Here are the words that quickly come to mind when I think of Joyce Huber:
Prayerful woman of faith
Those characteristics are unmistakable, even as groggy-eyed nursing sophomores walking into the classroom for first hour. From Day 1, Joyce made it a priority to learn our names quickly and engage us personally, never treating us like a number. She lived out her faith and inspiration by giving us an inspirational quote or scripture at the beginning of the day’s PowerPoint slides.
She was also a master of clever memory aids. Now when I think of whiplash, I instantly visualize poor Mo, Joyce’s sock monkey, suffering a brain contusion. As she illustrated how the brain strikes the front and back of the inner skull as the head is whipped back and forth, she reminded us that Mo needed to be monitored for IICP, increased intracranial pressure. We committed that to memory. After all, it was written in bold, one of Joyce’s common teaching tactics: Make it bold or make it red, that’s knowledge that needs to be drilled into our head.
Or, to help remember an important lab test, a BNP (B-type natriuretic peptide) for heart failure, stand up and cheer:
“Give me a “B!”
Give me an “N!”
“Give me a P!”
Joyce seasoned lengthy lectures with humor or a twinkle in her eyes as a surprise slide, usually a photo of a young Joyce Huber, showed up outside the topic of study.
We were not spoon-fed, but Joyce never left us hanging without guidance. She forced us to increase our knowledge and clinical applications by taking a personal responsibility in the learning process. Joyce is an instructor that I will remember to model if I end up with a teaching career.
Joyce took a sincere interest in our lives outside of academics, too, and we knew she was praying for us during difficult personal or family situations. Long after most people quit asking how my family members were doing after an armed robbery or complex surgery, Joyce came back to inquire.
Following her last lecture on April 13, the nursing class of 2016 ended her teaching career by a round of applause that turned into a standing ovation. It was a small gesture, Joyce, to thank you for impacting over 1,400 graduates in your 41 years of teaching. God has imprinted our lives by your life and calling. We wish you God’s abundant blessings as you enjoy the next season of life.
by Joy Yoder – Nursing Faculty
From the age of four, I thought that I wanted to become a nurse. Low and behold at the age of 18, I found myself accepted into the nursing program at Hesston College with that same dream of becoming a nurse much closer to reality. I had no experience in nursing at all and felt inadequately prepared in the nursing classroom as I listened to stories that other students had about the medical world. My closest hospital experience revolved around playing hospital with my cousins.
However, I became enthralled with this idea of holistic care presented early within my nursing studies. This was a part of nursing that I felt that I did understand, and it quickly intrigued my thought processes. I remember within those two years of nursing thinking about how the instructors embodied those holistic ideals, meeting the needs of the students in all areas of life and encouraging us to think about meeting the needs of our patients. One such instructor was Joyce Huber. She embraced nursing professionalism and modeled how a nurse should care for his/her patients.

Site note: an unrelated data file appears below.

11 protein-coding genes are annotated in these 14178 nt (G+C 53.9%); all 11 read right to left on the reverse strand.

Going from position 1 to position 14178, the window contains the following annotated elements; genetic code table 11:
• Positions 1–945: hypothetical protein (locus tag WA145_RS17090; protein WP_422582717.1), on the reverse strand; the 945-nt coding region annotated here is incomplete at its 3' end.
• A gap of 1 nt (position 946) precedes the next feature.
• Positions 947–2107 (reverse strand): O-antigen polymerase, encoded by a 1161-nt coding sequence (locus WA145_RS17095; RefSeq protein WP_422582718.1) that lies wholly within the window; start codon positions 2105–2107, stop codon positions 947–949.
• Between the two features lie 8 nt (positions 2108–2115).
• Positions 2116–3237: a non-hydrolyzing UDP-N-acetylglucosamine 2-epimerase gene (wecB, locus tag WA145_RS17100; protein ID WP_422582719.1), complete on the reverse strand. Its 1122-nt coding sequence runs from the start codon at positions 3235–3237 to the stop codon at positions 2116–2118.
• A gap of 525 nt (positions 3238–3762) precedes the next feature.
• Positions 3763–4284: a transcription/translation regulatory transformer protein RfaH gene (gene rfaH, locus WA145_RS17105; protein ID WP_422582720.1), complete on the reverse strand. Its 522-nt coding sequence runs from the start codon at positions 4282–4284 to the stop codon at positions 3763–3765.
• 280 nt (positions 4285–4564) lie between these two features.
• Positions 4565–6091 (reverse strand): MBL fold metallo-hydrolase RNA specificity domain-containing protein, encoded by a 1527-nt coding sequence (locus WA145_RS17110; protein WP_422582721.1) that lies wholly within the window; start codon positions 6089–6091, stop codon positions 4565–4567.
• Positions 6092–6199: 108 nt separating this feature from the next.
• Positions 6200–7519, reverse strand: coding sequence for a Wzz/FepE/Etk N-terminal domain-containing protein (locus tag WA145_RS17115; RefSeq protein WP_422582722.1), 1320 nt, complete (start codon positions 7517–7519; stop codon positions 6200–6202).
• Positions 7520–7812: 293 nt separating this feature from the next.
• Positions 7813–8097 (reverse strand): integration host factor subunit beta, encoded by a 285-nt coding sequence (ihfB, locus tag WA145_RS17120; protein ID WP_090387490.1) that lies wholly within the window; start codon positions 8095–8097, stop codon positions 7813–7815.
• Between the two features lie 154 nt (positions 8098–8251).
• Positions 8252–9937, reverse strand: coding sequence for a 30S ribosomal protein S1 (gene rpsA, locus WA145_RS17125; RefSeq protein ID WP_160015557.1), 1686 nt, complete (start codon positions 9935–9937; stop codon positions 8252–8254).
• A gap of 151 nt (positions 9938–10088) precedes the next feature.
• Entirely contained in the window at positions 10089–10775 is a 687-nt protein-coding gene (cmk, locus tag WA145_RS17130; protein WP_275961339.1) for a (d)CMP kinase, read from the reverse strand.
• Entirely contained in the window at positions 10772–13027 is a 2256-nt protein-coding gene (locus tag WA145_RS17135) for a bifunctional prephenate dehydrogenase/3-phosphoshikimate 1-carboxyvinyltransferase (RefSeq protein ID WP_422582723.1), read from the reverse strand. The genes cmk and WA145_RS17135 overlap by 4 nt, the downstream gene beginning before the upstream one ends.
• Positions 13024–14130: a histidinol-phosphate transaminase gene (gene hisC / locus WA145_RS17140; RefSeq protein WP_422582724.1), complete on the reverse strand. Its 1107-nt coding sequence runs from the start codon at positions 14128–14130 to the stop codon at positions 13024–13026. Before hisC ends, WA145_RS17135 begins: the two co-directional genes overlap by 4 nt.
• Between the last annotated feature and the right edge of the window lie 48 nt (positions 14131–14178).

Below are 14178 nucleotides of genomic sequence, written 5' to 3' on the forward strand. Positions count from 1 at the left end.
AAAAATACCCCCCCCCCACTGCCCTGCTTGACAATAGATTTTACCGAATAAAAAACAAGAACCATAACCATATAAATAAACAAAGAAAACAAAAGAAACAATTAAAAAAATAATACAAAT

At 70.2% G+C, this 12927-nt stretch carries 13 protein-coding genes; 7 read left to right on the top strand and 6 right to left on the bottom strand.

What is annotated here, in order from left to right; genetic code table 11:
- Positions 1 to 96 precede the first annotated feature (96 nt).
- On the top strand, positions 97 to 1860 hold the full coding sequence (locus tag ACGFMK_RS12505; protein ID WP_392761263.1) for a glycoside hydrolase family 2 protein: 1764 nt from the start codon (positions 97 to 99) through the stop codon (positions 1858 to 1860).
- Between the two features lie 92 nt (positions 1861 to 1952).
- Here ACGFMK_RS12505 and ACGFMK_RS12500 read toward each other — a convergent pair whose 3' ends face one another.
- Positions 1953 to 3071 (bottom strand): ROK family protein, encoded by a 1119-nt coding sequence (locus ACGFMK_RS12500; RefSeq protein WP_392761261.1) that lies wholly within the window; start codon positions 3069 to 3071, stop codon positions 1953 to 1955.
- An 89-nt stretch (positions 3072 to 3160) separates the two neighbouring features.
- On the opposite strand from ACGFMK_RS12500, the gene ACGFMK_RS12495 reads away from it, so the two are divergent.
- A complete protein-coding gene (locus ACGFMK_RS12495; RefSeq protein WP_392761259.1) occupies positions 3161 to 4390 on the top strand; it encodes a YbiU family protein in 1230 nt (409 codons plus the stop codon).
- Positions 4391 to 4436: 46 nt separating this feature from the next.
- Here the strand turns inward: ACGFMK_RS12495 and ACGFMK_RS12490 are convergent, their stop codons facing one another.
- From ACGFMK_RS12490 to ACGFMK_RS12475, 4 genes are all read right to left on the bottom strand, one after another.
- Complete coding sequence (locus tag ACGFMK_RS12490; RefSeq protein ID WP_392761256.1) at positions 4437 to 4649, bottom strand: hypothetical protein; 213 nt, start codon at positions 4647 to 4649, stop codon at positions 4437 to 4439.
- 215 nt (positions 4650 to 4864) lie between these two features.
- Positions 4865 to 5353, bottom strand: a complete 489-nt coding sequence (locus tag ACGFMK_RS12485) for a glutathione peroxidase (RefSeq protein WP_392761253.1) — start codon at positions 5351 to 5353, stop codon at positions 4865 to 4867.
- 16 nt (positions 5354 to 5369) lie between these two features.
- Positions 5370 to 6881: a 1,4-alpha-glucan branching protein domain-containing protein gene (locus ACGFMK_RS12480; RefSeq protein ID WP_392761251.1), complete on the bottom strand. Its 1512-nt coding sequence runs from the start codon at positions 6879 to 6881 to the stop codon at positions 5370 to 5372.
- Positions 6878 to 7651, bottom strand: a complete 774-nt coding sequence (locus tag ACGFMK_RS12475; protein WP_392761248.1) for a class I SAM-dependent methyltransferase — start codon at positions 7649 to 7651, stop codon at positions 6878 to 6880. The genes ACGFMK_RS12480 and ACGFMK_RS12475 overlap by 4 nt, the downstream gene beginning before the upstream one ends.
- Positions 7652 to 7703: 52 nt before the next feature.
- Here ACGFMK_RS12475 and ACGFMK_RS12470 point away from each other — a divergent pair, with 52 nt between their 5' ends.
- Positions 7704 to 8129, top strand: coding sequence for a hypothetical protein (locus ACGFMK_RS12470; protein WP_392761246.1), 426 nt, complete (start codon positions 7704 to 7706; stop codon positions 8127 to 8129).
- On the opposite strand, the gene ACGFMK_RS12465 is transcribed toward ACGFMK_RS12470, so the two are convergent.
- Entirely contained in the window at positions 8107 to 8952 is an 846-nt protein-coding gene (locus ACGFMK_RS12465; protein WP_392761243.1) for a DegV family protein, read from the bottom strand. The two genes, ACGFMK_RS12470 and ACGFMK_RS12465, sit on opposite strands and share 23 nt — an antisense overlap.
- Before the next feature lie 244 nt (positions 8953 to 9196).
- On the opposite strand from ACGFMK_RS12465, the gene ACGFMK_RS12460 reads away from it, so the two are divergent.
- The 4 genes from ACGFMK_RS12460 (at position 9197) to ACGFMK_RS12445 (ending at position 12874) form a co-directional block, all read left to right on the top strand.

Sometimes that involved kindly reminding us that we needed to remove a pair of earrings or throw out that gum. After all, that did not create a professional Hesston College nursing image while in the hospital setting. Along with holding high expectations of her students, Joyce was quick to affirm. It wasn’t uncommon for her to author a note or say a brief word of encouragement – “cheers to you” – when the learning was acquired.
What does holistic nursing care look like for Joyce? Joyce spent her career devoted to Hesston College nursing in educating nurses for over 40 years! During that time, she physically gave of herself in the early morning hours of 5 and 6 a.m. She helped prepare food to nourish our bodies as the nursing faculty was known on campus for their spread of amazing treats to share with the students. She shared her nursing knowledge and challenged her students to academic excellence. (It was common knowledge that if Joyce showed up with her note cards at clinicals, you better be prepared with your medications because she would quiz you.) Spiritually, Joyce emphasized how spirituality and nursing are intertwined. It was apparent that her faith propelled her in the academic setting, and that nursing care without this core foundation would be inept. Her warm, gentle and caring approach in the classroom illustrated how a nurse should care for others.
I have been given the opportunity for the past two years to work as a colleague with Joyce. What an honor to come back to a place that nurtured my career and provided the framework for all I use today as nurse. I only now can comprehend the extra hours that are spent outside of the classroom setting as students are counseled, listened to, advocated for, and cared for by instructors like Joyce.
Joyce, I would like to thank you as a former student and current colleague for all you have given to the students, the entire Hesston College community and the nursing profession. You have humbly modeled a beautiful picture of holistic nursing in your nursing career. In the words of Florence Nightingale, “I am of certain convinced that the greatest heroes are those who do their duty in the daily grind of domestic affairs whilst the world whirls as a maddening dreidel.”